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One morning in 1972 Yogi Berra awakened his wife and three sons and piled them into the car to drive to his Hall of Fame ceremony.

They were in a bit of a hurry, and it soon became apparent he had taken a wrong turn somewhere. He accelerated, hoping he would make it on time. Noticing her husband’s nervousness, his wife pointed out, “We’re lost, aren’t we?”

Best recognized for his witty remarks, Yogi quickly fired back—”Yes, but we’re making great time!”

Here is today’s BIG IDEADirection is far more important than speed.

Just because you are moving at a high rate of speed, doesn’t mean you are moving toward your intended destination.

I love how author Brian Tracy says it—Never confuse activity with accomplishment.

Feverish plate spinning doesn’t mean you are making progress toward your goals.

After all, real productivity isn’t doing more. It’s doing more of the right things—with focus.

I want to introduce the concepts of TOP-DOWN versus BOTTOM-UP information processing models used in many fields ranging from cognitive psychology to software design.

When we start our day, we often use a BOTTOM-UP approach—meaning that we sometimes launch into our day without thinking. We chug three cups of coffee, fire up our laptop first thing in the morning, and blaze through our day at blistering speed. We might even get a ton of things done, but we ask ourselves, did we really accomplish anything meaningful?

I know this because I used to work this way!

If you haven’t read the wildly popular Getting Things Done by David Allen. As of this writing, it had more than 3K reviews on Amazon. This is an example of a bottom-up model. He can teach you how to do anything faster and more efficiently. But this approach to productivity doesn’t begin with WHAT you are doing.

And what you do is exponentially more important than how efficiently you do it. Furthermore, doing something with painstaking attention to detail doesn’t make that task important either!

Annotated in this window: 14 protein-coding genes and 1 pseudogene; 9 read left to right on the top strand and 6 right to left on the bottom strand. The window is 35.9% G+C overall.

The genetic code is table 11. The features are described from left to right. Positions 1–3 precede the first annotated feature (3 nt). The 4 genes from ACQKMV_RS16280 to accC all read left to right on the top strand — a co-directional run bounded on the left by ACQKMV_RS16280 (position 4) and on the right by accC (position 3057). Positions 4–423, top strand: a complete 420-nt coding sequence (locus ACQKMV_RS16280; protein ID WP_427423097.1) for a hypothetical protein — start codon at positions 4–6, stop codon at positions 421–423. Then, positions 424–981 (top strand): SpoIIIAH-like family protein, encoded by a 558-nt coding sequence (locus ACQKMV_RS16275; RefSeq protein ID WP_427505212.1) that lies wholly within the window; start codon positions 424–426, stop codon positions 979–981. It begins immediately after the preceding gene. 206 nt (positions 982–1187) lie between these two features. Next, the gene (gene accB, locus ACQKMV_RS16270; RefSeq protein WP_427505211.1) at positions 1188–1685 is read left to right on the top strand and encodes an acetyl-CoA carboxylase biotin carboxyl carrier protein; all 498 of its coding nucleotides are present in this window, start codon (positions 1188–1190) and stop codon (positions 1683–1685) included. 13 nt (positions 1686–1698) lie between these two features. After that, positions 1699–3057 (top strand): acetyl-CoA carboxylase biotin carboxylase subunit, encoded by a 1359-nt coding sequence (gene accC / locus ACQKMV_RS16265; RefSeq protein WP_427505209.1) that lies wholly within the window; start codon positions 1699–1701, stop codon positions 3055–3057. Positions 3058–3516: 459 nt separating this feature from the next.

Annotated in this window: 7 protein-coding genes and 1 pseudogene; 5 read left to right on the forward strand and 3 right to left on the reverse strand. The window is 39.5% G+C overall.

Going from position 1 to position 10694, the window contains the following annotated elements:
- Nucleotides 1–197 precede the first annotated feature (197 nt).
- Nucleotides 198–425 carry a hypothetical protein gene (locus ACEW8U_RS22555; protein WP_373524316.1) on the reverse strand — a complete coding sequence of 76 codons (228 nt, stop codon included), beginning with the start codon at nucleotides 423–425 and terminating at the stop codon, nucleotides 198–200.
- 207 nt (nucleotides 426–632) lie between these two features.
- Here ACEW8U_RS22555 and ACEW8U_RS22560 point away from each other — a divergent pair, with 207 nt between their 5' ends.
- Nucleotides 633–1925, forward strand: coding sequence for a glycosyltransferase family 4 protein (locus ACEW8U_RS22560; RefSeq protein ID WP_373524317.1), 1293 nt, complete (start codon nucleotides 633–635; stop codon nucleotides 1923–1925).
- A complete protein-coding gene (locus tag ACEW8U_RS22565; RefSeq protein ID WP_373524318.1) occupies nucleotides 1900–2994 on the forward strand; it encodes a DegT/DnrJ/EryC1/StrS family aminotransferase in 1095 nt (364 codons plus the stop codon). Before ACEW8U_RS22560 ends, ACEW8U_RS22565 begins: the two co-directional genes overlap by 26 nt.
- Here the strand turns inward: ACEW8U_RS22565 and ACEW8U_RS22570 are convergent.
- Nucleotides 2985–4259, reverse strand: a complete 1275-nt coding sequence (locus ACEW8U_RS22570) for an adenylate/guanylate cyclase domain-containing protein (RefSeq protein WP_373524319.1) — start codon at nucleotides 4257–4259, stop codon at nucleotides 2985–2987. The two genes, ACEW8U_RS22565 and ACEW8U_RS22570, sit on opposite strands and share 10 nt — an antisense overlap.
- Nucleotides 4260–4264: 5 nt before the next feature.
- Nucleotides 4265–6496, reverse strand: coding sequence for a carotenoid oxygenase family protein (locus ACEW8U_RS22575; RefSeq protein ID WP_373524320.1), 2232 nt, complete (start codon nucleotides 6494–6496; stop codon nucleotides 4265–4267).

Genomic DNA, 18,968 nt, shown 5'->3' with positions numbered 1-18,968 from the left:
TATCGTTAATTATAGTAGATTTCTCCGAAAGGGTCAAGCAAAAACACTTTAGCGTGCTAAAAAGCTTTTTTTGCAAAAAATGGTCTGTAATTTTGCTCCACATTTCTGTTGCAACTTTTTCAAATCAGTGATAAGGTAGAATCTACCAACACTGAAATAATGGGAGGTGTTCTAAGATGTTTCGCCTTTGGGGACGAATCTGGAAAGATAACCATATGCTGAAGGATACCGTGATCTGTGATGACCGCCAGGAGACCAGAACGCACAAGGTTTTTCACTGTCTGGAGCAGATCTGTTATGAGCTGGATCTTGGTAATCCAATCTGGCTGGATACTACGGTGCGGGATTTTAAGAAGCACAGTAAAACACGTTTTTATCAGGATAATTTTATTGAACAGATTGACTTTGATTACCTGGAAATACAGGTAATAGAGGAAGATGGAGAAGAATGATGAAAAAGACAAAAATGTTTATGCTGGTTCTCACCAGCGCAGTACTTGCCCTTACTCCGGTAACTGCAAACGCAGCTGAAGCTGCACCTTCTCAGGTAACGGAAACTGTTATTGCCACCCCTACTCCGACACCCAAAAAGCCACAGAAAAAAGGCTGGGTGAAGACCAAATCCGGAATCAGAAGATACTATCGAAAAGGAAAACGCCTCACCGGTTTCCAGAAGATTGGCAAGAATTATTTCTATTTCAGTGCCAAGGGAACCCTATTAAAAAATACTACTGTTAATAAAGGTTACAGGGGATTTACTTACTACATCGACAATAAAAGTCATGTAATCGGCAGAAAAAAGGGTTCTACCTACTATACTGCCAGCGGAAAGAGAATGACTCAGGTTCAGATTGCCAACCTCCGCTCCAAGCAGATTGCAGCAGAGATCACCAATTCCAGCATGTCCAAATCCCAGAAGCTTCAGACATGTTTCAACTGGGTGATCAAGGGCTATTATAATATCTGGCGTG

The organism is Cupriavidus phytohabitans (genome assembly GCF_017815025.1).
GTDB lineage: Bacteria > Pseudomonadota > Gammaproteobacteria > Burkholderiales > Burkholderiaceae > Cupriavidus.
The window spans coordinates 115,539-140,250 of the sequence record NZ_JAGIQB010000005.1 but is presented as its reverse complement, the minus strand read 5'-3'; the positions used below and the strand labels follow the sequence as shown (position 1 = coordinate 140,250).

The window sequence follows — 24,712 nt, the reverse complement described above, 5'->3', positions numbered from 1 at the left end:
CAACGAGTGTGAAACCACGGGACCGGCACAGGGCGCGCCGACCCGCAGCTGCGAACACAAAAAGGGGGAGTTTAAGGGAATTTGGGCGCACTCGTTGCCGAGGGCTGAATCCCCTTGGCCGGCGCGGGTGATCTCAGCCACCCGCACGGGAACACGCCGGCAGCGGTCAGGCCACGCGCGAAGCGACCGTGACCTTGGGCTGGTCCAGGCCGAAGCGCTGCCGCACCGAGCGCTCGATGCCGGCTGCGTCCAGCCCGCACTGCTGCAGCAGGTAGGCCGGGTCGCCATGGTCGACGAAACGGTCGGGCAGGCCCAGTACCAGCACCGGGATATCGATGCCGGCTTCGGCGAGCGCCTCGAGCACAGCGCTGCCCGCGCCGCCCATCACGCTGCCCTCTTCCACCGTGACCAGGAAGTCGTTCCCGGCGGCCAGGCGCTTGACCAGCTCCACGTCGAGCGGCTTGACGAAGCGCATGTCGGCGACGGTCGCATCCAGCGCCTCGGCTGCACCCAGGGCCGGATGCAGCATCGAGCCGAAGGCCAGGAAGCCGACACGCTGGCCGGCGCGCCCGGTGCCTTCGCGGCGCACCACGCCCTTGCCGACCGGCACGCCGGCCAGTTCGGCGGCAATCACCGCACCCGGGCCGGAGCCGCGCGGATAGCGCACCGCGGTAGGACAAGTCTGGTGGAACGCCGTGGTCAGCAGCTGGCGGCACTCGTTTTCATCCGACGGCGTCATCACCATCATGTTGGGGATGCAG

Speed can be a benefit, but only if you are headed in the right direction.

Compare this with a TOP-DOWN approach—where we have an overall intended destination and very clear priorities. We know what matters most.

Even if we do only one thing that day, we know it was important.

Here is a critical point to understand—our brains actually prefer lazy tasks. They do this in an attempt to save energy.

Nobel Prize winner Daniel Kahneman methodically describes this in his book Thinking Fast and Slow.

That means any day you wake up, your default preference will most likely be to pick easy things to do first, whether personally or professionally. There is no shame in this, but you have to know you are fighting an uphill battle with your natural urges. We all are.

According to Kahneman, there are 2 kinds of thinking—fast and slow. Fast thinking is automatic or impulsive—like running from a tiger or brushing your teeth.

Slow thinking is conscious, deliberate, and thoughtful.

Trying to carefully identify the most important tasks of our days is SLOW thinking—it’s hard. Trying to identify the purpose of our lives, or our most impactful leadership decisions can be really hard, and time-consuming. It takes a lot of brainpower and can leave you feeling physically exhausted. This is why most people don’t do it!

But like Yogi Berra—sometimes pulling the car over to check the map or look around is the fastest way to your destination.

We need to step back long enough to define a fairly clear direction for our lives and work goals. It will often change, but we need an initial heading to make any meaningful progress.

Bottom Line—from now on, don’t start any day with busy work—ever. Define your goals and then identify the actions that will really move the needle. Do those things first daily.

In the upcoming weeks, we will discuss tools and strategies you can use to do this!

Your homework—turn information into action:

Here are some journaling exercises to get you thinking about direction:

  1. APPLICATION TO PERSONAL LIFE: Imagine yourself on your 100th birthday and everyone you’ve ever known comes to pay tribute to you.
    • What are 3 things you would want them to say about you?
    • What is the central purpose of your job?
    • What are the 5 most important things you do at your job?

Have a great weekend!


*If you have enjoyed Parker’s blog, check out The Next Peak Podcast that Parker co-hosts. We interview successful leaders and discuss research-based principles that help people win in the workplace without compromising the things that matter most—relationships, a life of purpose, and health.

Suggested Resources

  1. Daniel Kahneman-Thinking Fast and Slow
  2. David Allen-Getting Things Done
Dr. Parker Houston

Parker Houston

Dr. Parker Houston is a licensed clinical psychologist and board-certified in organizational psychology. He is also certified in personal and executive coaching. Parker's personal mission is to share science-based principles of psychology and timeless spiritual practices, to help people improve the way they lead themselves, their families, and their organizations. *Opinions expressed are the author's own.
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